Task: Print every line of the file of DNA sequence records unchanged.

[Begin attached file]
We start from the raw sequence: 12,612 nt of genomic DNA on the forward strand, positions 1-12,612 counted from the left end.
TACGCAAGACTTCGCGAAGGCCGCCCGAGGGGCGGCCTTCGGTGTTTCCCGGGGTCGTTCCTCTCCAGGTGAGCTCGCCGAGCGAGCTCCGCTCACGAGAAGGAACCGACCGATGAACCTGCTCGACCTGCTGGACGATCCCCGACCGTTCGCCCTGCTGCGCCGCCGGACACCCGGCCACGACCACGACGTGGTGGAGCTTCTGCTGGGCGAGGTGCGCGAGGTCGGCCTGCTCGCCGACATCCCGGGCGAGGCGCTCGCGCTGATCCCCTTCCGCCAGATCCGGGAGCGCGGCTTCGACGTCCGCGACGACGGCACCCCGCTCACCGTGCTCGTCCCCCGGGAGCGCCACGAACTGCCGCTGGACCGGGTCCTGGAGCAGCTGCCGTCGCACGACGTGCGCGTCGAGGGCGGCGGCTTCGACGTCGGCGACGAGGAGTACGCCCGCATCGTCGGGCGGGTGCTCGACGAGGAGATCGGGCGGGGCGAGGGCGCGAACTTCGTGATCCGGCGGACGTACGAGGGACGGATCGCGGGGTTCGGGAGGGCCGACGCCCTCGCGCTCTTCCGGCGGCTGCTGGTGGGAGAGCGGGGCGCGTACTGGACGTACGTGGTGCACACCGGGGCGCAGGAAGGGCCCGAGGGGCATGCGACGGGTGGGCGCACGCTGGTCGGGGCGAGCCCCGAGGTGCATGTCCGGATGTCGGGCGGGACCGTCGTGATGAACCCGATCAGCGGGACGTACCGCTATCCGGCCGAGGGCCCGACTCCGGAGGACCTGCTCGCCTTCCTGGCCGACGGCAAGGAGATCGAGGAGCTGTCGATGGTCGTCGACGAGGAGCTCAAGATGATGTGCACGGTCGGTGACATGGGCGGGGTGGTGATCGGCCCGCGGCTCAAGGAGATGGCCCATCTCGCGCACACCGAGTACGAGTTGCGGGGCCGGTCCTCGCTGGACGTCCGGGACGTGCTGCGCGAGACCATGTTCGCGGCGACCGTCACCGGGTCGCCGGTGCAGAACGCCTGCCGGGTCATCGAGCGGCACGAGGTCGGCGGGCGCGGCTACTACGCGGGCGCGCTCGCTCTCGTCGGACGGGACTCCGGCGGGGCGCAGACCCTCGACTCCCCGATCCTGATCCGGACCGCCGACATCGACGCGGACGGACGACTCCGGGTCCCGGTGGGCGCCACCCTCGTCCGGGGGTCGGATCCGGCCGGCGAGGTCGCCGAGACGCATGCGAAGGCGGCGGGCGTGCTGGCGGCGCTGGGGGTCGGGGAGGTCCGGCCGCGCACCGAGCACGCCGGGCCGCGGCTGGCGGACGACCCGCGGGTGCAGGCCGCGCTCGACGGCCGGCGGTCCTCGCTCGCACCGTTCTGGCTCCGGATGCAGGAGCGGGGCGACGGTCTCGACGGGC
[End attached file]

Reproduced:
We start from the raw sequence: 12,612 nt of genomic DNA on the forward strand, positions 1-12,612 counted from the left end.
TACGCAAGACTTCGCGAAGGCCGCCCGAGGGGCGGCCTTCGGTGTTTCCCGGGGTCGTTCCTCTCCAGGTGAGCTCGCCGAGCGAGCTCCGCTCACGAGAAGGAACCGACCGATGAACCTGCTCGACCTGCTGGACGATCCCCGACCGTTCGCCCTGCTGCGCCGCCGGACACCCGGCCACGACCACGACGTGGTGGAGCTTCTGCTGGGCGAGGTGCGCGAGGTCGGCCTGCTCGCCGACATCCCGGGCGAGGCGCTCGCGCTGATCCCCTTCCGCCAGATCCGGGAGCGCGGCTTCGACGTCCGCGACGACGGCACCCCGCTCACCGTGCTCGTCCCCCGGGAGCGCCACGAACTGCCGCTGGACCGGGTCCTGGAGCAGCTGCCGTCGCACGACGTGCGCGTCGAGGGCGGCGGCTTCGACGTCGGCGACGAGGAGTACGCCCGCATCGTCGGGCGGGTGCTCGACGAGGAGATCGGGCGGGGCGAGGGCGCGAACTTCGTGATCCGGCGGACGTACGAGGGACGGATCGCGGGGTTCGGGAGGGCCGACGCCCTCGCGCTCTTCCGGCGGCTGCTGGTGGGAGAGCGGGGCGCGTACTGGACGTACGTGGTGCACACCGGGGCGCAGGAAGGGCCCGAGGGGCATGCGACGGGTGGGCGCACGCTGGTCGGGGCGAGCCCCGAGGTGCATGTCCGGATGTCGGGCGGGACCGTCGTGATGAACCCGATCAGCGGGACGTACCGCTATCCGGCCGAGGGCCCGACTCCGGAGGACCTGCTCGCCTTCCTGGCCGACGGCAAGGAGATCGAGGAGCTGTCGATGGTCGTCGACGAGGAGCTCAAGATGATGTGCACGGTCGGTGACATGGGCGGGGTGGTGATCGGCCCGCGGCTCAAGGAGATGGCCCATCTCGCGCACACCGAGTACGAGTTGCGGGGCCGGTCCTCGCTGGACGTCCGGGACGTGCTGCGCGAGACCATGTTCGCGGCGACCGTCACCGGGTCGCCGGTGCAGAACGCCTGCCGGGTCATCGAGCGGCACGAGGTCGGCGGGCGCGGCTACTACGCGGGCGCGCTCGCTCTCGTCGGACGGGACTCCGGCGGGGCGCAGACCCTCGACTCCCCGATCCTGATCCGGACCGCCGACATCGACGCGGACGGACGACTCCGGGTCCCGGTGGGCGCCACCCTCGTCCGGGGGTCGGATCCGGCCGGCGAGGTCGCCGAGACGCATGCGAAGGCGGCGGGCGTGCTGGCGGCGCTGGGGGTCGGGGAGGTCCGGCCGCGCACCGAGCACGCCGGGCCGCGGCTGGCGGACGACCCGCGGGTGCAGGCCGCGCTCGACGGCCGGCGGTCCTCGCTCGCACCGTTCTGGCTCCGGATGCAGGAGCGGGGCGACGGTCTCGACGGGC